US Needs More Tools to Counter China on IP Transfers, Congress Told

US Needs More Tools to Counter China on IP Transfers, Congress Told
Rep. William Hurd (R-Texas), chairman of subcommittee on Information Technology, speaks at the congressional hearing on “Countering China” on Capitol Hill in Washingont on Sept. 26, 2018. (Jennifer Zeng/The Epoch Times)

WASHINGTON—The United States needs more tools to counter China’s aggressive efforts to acquire American intellectual property through legal and illegal means, experts told a congressional hearing

“For more than 40 years, the U.S. has encouraged China to develop its own economy, and to take its place alongside with the U. S. as a central and responsible player on the world stage,“ Rep. William Hurd (R-Texas), chairman of the subcommittee on Information Technology, said in his opening remarks on the topic of “Countering China” on Sept. 26, 2018. ”But China doesn’t want to join us. They want to replace us. More importantly, China has not been playing fair.”

Hurd said that China coerces American companies into entering into joint ventures with Chinese companies, and that has meant huge losses for U.S. firms.

“The U.S. trade representative, who led a seven-month investigation into China’s intellectual property (IP) theft, recently found that the cost of Chinese theft of American IP is $225 billion to $600 billion annually,” Hurd said.

Robert Atkinson, president of the Information Technology and Innovation Foundation, who testified during the hearing, said that the world has never before seen a country like China.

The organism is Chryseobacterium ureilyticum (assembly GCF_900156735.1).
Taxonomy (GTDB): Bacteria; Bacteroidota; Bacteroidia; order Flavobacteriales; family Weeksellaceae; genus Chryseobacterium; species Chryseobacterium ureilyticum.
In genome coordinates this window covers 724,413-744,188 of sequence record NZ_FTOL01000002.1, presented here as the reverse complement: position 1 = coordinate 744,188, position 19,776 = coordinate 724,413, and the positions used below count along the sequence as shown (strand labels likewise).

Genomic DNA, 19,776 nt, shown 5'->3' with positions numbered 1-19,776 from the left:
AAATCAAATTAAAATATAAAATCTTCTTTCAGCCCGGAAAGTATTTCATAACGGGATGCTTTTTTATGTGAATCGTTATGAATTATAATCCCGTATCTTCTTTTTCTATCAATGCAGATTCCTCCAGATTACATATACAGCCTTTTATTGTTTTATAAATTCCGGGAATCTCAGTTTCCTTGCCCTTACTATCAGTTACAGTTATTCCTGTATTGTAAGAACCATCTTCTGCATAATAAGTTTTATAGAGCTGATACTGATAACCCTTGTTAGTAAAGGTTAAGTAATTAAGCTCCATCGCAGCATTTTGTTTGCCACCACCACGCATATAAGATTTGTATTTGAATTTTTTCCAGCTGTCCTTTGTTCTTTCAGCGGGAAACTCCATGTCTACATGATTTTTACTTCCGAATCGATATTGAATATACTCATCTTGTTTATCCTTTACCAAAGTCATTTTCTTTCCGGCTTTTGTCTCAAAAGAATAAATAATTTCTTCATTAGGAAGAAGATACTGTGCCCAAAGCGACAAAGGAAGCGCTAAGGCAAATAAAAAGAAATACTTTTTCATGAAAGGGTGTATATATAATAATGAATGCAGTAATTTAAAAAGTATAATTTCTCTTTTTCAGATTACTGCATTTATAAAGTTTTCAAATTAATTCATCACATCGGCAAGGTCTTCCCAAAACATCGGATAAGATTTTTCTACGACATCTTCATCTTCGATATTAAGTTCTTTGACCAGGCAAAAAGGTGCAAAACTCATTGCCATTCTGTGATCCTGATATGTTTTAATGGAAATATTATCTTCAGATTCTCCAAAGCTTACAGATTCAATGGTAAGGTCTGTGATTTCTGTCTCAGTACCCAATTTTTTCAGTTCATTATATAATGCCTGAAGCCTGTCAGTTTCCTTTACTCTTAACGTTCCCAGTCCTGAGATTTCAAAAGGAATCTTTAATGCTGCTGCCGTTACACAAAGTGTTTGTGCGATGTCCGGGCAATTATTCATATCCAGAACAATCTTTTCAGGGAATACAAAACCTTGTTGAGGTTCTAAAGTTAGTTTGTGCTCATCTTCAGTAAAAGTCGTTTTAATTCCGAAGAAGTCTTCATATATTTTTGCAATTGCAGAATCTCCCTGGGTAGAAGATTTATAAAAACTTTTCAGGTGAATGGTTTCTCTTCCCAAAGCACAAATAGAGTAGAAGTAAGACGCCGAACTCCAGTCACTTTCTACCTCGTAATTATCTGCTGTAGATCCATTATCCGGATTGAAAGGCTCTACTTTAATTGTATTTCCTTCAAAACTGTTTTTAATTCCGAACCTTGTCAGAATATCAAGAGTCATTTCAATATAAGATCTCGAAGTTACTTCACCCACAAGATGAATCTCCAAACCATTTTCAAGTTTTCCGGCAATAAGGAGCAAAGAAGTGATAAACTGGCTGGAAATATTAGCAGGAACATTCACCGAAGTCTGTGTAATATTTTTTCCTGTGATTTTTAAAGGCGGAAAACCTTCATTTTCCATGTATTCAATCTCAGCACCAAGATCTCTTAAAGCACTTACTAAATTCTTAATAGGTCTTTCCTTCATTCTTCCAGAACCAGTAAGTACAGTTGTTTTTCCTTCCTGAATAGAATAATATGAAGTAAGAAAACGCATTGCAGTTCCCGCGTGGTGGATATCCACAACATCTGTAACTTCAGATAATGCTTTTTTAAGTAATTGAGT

“It’s not a country constrained by global norms of acceptable economic and trade behavior,” Atikinson said. “It’s a country where the government is concerned with one, and only one, economic goal: winning in advanced technology industries by any means possible.”

Atkinson recommended that the Congress should enact a system whereby if Chinese entities seek licenses in the United States, then the Chinese enterprise must obtain a license on the same terms by which foreigners are required to license into China. He also suggested tightening the process of issuing student visas to students coming from China and strengthening FBI-university partnerships to limit inappropriate IP transfer.

Sarah Cook, senior research analyst of Freedom House, said that China’s purpose for becoming a “cyber superpower” is to increase internet controls to ensure authoritarian longevity. It’s also expanding information controls beyond China’s borders, she said.

The direct and indirect costs of internet controls are huge; ironically, the companies that help the Chinese regime to control the internet, are also victims of the regime’s repressive measures, according to Cook.

Cook said that “the United States should be proactive in developing its own capabilities and upholding international free speech and privacy standards, developing a comprehensive national strategy on artificial intelligence, and dedicating diplomatic resources to upholding internet freedom.”

The United States should also fund counter-censorship efforts specific to China, support groups that develop and disseminate tools to enable Chinese users on a large scale to access blocked websites, and expand funding for applications that enhance access to uncensored information and digital security on mobile devices, Cook said.

Furthermore, the United States should “create an emergency fund that can be activated quickly during moments of crisis or political turmoil to rapidly enhance the server capacity of circumvention tools facing increased demand from China,” she said.

The China Media Bulletin project of Freedom House has been working with partners who run circumvention tools such GreatFire’s FreeBrowser or overseas Chinese outlets who gain traffic via tools like FreeGate and Ultrasurf, Cook said. These channels garner millions of visits each month and bring tens of thousands of readers from inside China, and have proven to be very effective.